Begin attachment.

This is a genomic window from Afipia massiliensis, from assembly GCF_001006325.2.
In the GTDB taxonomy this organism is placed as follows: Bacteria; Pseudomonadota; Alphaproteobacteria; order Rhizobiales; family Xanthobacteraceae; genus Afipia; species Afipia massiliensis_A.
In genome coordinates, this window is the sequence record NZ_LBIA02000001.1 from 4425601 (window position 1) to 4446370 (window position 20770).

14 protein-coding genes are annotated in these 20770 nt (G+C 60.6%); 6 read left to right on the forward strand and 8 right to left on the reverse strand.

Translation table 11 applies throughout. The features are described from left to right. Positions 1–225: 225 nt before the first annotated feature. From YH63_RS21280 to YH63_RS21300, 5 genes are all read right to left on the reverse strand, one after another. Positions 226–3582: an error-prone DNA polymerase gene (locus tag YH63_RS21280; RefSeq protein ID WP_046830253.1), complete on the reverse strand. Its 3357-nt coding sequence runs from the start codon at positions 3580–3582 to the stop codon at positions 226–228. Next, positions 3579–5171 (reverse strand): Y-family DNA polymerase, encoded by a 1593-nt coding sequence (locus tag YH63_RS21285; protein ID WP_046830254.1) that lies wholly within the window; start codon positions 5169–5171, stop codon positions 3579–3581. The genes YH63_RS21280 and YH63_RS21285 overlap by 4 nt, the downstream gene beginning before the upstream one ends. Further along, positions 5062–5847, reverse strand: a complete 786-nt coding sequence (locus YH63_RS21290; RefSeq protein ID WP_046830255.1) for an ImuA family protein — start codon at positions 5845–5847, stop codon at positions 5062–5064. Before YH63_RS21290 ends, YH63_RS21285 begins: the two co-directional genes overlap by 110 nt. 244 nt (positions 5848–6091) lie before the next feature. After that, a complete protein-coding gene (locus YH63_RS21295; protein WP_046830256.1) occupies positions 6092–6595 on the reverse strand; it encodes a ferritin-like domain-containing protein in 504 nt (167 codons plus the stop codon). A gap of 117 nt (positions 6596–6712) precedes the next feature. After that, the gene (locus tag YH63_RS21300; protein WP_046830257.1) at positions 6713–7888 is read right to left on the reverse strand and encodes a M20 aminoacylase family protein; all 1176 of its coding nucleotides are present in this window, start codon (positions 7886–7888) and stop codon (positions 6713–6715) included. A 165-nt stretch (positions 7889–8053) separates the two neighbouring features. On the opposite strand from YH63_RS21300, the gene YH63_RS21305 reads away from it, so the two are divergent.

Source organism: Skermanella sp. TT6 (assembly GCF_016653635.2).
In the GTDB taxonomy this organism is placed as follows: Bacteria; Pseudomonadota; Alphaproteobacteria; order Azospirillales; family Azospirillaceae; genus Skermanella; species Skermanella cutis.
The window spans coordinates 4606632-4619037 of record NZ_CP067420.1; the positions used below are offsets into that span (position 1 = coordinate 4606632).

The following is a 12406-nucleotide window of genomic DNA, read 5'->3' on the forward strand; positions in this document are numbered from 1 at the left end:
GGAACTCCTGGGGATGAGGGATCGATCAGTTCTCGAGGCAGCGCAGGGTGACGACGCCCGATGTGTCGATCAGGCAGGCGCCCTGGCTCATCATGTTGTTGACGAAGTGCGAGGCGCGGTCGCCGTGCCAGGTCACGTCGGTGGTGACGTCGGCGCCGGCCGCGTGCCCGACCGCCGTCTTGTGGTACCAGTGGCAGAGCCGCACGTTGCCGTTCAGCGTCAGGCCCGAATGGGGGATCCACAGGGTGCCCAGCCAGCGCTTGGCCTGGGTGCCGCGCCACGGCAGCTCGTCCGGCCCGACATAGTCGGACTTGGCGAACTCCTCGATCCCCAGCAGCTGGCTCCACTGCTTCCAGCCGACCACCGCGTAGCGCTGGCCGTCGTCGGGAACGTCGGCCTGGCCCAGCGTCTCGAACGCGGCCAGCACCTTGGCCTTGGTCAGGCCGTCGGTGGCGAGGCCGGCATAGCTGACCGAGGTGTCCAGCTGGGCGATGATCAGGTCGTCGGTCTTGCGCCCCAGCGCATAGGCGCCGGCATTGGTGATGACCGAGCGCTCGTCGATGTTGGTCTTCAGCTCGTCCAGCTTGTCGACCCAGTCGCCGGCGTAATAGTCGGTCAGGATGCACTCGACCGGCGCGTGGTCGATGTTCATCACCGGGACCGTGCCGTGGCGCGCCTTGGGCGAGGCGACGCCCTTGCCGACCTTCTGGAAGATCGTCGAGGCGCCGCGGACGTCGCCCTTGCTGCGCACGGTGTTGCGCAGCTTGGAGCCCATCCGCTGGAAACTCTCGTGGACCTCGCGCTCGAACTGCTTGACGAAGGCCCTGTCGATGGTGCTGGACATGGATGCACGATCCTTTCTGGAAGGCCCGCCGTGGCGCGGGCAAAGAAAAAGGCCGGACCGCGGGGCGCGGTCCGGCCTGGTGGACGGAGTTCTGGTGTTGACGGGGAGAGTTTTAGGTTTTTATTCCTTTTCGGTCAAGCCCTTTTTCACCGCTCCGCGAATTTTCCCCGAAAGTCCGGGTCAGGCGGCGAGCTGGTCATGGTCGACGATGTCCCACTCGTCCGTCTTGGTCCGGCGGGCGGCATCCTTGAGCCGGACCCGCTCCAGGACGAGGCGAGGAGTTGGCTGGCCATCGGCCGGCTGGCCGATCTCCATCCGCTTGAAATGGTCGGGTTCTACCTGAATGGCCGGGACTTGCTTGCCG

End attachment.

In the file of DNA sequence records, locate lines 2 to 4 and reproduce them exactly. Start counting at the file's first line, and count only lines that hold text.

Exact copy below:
In the GTDB taxonomy this organism is placed as follows: Bacteria; Pseudomonadota; Alphaproteobacteria; order Rhizobiales; family Xanthobacteraceae; genus Afipia; species Afipia massiliensis_A.
In genome coordinates, this window is the sequence record NZ_LBIA02000001.1 from 4425601 (window position 1) to 4446370 (window position 20770).

14 protein-coding genes are annotated in these 20770 nt (G+C 60.6%); 6 read left to right on the forward strand and 8 right to left on the reverse strand.